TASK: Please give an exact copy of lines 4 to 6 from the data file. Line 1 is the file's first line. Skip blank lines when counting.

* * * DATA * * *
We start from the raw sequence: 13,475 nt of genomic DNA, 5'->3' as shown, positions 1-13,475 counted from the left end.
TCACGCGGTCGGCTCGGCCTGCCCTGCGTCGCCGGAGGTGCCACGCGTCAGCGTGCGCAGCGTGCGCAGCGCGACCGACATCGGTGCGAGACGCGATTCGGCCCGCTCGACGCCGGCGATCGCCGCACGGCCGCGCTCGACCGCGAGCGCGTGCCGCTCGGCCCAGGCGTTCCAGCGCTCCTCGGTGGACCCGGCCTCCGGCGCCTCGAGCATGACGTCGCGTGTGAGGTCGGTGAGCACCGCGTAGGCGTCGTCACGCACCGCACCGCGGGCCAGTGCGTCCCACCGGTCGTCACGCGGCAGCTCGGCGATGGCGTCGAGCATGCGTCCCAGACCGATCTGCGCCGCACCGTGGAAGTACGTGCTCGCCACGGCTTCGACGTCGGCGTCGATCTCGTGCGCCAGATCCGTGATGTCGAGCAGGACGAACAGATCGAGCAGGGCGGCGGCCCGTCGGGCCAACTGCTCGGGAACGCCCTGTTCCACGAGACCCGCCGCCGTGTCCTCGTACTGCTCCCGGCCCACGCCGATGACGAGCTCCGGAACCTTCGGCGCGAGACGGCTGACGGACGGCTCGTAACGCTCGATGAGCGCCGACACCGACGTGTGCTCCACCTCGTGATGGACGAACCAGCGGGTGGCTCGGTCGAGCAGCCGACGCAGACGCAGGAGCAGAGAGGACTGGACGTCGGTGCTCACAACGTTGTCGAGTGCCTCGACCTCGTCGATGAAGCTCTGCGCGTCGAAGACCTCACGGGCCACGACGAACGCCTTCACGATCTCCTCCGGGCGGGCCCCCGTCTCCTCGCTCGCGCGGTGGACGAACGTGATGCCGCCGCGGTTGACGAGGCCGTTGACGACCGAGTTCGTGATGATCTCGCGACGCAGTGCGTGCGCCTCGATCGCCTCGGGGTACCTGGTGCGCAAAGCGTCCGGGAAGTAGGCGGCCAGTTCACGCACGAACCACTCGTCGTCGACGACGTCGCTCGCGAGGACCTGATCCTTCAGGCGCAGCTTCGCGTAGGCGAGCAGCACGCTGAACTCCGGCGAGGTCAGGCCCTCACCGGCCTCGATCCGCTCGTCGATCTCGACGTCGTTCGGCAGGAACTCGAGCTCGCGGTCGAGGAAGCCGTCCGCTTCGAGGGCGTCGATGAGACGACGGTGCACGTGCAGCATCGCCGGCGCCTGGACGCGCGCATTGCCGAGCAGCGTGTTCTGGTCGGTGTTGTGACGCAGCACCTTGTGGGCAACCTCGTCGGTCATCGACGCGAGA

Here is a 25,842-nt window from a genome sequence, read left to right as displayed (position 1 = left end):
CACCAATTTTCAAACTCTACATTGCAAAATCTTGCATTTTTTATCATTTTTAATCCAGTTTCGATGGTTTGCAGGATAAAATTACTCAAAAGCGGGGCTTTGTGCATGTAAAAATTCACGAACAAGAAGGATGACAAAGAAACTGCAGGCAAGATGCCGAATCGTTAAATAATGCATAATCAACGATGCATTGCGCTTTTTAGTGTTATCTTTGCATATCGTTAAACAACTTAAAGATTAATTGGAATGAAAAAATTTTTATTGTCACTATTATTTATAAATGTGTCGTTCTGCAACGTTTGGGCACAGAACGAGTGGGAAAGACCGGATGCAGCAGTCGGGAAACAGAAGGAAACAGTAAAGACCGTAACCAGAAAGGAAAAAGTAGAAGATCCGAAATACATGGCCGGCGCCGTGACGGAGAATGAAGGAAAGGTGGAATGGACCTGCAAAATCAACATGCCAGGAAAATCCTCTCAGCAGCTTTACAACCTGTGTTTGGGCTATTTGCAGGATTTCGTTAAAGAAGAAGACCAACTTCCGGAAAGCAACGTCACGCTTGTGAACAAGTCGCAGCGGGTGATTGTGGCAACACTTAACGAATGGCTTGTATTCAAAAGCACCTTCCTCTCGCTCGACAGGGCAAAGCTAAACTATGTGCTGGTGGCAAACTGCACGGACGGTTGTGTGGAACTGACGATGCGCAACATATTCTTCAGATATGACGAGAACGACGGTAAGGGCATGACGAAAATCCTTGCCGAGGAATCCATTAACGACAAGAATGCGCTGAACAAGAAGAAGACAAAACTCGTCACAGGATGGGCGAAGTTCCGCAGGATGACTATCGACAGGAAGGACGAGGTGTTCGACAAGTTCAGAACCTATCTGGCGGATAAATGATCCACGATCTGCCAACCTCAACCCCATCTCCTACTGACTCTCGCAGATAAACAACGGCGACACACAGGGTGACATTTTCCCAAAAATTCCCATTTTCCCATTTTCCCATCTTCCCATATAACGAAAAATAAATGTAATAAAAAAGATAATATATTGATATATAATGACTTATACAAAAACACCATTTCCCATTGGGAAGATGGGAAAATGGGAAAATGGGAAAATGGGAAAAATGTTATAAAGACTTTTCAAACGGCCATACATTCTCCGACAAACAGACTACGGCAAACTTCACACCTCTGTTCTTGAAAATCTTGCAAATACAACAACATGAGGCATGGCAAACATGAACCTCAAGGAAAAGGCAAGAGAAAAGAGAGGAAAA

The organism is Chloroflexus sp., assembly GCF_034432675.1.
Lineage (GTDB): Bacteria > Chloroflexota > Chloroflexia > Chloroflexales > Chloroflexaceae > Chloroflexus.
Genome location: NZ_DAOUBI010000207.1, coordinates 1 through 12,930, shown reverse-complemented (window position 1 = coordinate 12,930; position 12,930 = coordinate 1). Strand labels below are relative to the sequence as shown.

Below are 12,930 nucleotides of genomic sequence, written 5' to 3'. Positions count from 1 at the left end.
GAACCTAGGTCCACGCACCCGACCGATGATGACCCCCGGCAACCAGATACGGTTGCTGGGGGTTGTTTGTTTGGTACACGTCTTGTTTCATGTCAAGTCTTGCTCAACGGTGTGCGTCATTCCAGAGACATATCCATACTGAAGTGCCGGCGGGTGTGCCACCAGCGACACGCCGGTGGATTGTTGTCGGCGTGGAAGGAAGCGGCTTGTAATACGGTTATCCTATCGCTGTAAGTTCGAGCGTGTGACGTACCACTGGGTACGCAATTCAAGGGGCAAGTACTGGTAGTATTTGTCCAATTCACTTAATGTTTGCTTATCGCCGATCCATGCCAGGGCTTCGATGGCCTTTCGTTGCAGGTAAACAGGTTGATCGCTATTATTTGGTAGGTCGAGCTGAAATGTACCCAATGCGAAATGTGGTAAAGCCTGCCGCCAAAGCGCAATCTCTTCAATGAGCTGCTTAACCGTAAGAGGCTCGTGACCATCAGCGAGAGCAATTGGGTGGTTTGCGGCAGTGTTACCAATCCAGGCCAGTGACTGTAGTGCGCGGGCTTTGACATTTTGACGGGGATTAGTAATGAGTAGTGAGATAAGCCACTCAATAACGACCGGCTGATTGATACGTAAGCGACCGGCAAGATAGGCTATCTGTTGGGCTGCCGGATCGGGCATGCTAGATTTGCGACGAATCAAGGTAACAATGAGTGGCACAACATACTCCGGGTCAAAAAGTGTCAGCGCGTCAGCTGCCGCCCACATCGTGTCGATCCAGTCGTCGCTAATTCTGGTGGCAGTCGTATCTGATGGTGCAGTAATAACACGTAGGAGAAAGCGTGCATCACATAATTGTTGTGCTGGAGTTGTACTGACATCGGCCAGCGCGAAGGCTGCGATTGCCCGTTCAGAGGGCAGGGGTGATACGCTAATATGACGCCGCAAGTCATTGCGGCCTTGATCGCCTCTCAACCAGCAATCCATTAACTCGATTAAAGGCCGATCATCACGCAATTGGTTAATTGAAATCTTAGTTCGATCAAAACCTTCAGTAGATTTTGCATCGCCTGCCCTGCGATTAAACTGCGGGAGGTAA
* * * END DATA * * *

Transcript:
CACCAATTTTCAAACTCTACATTGCAAAATCTTGCATTTTTTATCATTTTTAATCCAGTTTCGATGGTTTGCAGGATAAAATTACTCAAAAGCGGGGCTTTGTGCATGTAAAAATTCACGAACAAGAAGGATGACAAAGAAACTGCAGGCAAGATGCCGAATCGTTAAATAATGCATAATCAACGATGCATTGCGCTTTTTAGTGTTATCTTTGCATATCGTTAAACAACTTAAAGATTAATTGGAATGAAAAAATTTTTATTGTCACTATTATTTATAAATGTGTCGTTCTGCAACGTTTGGGCACAGAACGAGTGGGAAAGACCGGATGCAGCAGTCGGGAAACAGAAGGAAACAGTAAAGACCGTAACCAGAAAGGAAAAAGTAGAAGATCCGAAATACATGGCCGGCGCCGTGACGGAGAATGAAGGAAAGGTGGAATGGACCTGCAAAATCAACATGCCAGGAAAATCCTCTCAGCAGCTTTACAACCTGTGTTTGGGCTATTTGCAGGATTTCGTTAAAGAAGAAGACCAACTTCCGGAAAGCAACGTCACGCTTGTGAACAAGTCGCAGCGGGTGATTGTGGCAACACTTAACGAATGGCTTGTATTCAAAAGCACCTTCCTCTCGCTCGACAGGGCAAAGCTAAACTATGTGCTGGTGGCAAACTGCACGGACGGTTGTGTGGAACTGACGATGCGCAACATATTCTTCAGATATGACGAGAACGACGGTAAGGGCATGACGAAAATCCTTGCCGAGGAATCCATTAACGACAAGAATGCGCTGAACAAGAAGAAGACAAAACTCGTCACAGGATGGGCGAAGTTCCGCAGGATGACTATCGACAGGAAGGACGAGGTGTTCGACAAGTTCAGAACCTATCTGGCGGATAAATGATCCACGATCTGCCAACCTCAACCCCATCTCCTACTGACTCTCGCAGATAAACAACGGCGACACACAGGGTGACATTTTCCCAAAAATTCCCATTTTCCCATTTTCCCATCTTCCCATATAACGAAAAATAAATGTAATAAAAAAGATAATATATTGATATATAATGACTTATACAAAAACACCATTTCCCATTGGGAAGATGGGAAAATGGGAAAATGGGAAAATGGGAAAAATGTTATAAAGACTTTTCAAACGGCCATACATTCTCCGACAAACAGACTACGGCAAACTTCACACCTCTGTTCTTGAAAATCTTGCAAATACAACAACATGAGGCATGGCAAACATGAACCTCAAGGAAAAGGCAAGAGAAAAGAGAGGAAAA

The organism is Chloroflexus sp., assembly GCF_034432675.1.
Lineage (GTDB): Bacteria > Chloroflexota > Chloroflexia > Chloroflexales > Chloroflexaceae > Chloroflexus.